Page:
Make no mistake: we live in dangerous times.
On April 12, President Trump posted a video on Twitter in which he took Congresswoman Ilhan Omar’s words out of context and spliced them with footage of 9/11. Since the tweet, Omar has experienced an increase in threats to her life and safety. This is hardly the first time the president has targeted Muslims, but it’s the first he’s used propaganda to single out a sitting member of Congress.
Islamophobia remains an issue in this country because the president demonizes people from Muslim-majority countries with his racist Muslim ban even when all recent terrorist attacks in the United States have been carried out by white men.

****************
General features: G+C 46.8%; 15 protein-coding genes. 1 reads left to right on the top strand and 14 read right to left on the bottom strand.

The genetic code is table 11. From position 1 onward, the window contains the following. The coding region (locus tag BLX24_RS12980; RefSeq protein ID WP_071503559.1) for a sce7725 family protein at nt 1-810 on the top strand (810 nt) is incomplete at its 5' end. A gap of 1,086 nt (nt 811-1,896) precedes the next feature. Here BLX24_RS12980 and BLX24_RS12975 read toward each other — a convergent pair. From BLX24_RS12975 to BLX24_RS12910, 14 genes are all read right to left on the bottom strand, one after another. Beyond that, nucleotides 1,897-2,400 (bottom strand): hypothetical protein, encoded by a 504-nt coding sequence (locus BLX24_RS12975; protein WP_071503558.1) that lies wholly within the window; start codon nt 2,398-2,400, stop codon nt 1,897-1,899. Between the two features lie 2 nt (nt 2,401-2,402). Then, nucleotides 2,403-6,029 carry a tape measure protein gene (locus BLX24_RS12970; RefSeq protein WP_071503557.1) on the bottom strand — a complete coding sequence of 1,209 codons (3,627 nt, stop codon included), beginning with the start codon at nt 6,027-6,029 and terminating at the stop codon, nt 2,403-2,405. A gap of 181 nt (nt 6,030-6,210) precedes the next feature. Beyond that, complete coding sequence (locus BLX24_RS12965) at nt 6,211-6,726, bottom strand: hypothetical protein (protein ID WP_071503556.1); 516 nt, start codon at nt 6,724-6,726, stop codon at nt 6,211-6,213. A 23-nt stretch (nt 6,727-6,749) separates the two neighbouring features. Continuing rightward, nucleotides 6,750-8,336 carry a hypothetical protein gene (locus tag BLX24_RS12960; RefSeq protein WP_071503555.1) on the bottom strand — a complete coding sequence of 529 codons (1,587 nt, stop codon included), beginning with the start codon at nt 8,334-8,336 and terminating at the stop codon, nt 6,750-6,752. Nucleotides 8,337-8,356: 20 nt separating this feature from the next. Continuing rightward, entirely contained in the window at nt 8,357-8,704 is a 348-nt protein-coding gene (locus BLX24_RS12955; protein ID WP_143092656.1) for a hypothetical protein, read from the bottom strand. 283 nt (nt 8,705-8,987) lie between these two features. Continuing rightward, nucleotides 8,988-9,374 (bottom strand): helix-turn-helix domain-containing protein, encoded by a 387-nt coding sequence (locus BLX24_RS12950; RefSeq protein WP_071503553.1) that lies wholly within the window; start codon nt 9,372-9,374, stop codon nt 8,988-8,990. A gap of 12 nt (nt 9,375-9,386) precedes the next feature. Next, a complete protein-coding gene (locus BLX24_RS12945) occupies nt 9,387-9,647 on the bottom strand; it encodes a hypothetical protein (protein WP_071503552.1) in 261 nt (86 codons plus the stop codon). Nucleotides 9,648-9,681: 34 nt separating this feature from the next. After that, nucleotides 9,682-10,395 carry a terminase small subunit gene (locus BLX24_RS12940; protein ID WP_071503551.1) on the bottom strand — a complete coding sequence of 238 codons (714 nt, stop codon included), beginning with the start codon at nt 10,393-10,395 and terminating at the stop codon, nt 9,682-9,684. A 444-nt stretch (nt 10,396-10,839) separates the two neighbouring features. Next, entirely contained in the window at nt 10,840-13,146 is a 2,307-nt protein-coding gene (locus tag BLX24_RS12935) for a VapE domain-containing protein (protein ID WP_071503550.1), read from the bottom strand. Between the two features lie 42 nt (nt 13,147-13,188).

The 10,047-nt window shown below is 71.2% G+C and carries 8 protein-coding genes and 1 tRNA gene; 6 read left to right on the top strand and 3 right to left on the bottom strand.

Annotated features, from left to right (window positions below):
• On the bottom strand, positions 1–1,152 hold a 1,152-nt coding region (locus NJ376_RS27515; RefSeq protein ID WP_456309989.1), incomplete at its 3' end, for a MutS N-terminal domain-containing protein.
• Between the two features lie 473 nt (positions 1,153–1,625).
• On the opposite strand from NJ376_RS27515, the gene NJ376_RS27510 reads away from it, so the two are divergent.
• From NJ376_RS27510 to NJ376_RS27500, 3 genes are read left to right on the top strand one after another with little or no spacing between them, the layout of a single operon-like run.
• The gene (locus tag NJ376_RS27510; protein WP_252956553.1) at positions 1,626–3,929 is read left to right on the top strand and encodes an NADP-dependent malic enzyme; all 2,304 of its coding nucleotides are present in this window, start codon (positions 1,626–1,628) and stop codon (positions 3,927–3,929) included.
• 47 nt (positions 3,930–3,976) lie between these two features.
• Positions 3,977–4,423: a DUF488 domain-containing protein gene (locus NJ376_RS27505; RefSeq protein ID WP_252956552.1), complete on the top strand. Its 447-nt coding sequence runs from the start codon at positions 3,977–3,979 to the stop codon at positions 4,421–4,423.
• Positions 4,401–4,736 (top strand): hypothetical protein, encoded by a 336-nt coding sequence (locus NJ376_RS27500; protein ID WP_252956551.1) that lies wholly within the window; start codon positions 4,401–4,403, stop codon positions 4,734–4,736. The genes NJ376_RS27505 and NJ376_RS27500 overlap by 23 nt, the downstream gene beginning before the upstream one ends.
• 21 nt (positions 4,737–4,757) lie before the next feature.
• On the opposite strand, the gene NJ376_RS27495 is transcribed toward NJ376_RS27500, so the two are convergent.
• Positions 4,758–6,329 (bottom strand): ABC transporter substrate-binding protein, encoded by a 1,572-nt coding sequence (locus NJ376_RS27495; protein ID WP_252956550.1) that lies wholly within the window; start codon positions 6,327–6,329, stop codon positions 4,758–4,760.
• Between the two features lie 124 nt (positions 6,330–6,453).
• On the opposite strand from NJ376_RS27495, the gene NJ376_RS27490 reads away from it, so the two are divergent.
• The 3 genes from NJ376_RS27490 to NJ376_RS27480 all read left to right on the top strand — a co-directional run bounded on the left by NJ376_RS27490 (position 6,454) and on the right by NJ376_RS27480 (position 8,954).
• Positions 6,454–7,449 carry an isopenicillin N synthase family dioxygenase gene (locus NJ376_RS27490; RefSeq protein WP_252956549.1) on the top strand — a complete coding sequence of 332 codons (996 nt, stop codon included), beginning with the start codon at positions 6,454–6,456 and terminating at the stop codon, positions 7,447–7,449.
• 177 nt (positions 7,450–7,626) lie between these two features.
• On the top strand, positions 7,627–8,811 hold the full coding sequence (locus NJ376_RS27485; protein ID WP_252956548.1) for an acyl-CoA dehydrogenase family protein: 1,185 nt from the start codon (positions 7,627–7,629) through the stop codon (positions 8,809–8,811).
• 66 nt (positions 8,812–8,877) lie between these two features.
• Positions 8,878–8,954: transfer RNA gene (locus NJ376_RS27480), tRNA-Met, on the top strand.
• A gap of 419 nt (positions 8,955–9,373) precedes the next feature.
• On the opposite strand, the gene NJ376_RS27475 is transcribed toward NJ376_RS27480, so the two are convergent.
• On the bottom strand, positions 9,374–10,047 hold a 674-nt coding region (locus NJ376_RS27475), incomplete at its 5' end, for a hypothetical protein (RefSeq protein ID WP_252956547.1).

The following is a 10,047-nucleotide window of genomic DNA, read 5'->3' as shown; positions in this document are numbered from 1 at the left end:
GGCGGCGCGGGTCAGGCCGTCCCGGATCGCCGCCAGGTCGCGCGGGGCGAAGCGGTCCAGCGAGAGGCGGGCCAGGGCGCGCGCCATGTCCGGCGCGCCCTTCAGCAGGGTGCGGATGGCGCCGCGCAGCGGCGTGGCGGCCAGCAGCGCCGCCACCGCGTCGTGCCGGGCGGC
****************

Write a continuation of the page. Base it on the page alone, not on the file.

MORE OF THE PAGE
He’s said that white nationalism isn’t a threat to the United States despite a marked increase in white supremacist propaganda efforts and number of hate groups in the country. This is a president who — after the white supremacist rally in Charlottesville — said there were “very fine people on both sides.”
Words have power, especially the words of the person in charge of the country. These are all separate incidents, but when you start to add them together, it’s language that empowers white nationalism and violence against marginalized groups in our society.
Don’t dismiss the danger we are in merely because “it’s just words.”
Lindsay Bergman-Debes is the secretary of the Cecil County Democratic Central Committee and Cecil County Democrat Club.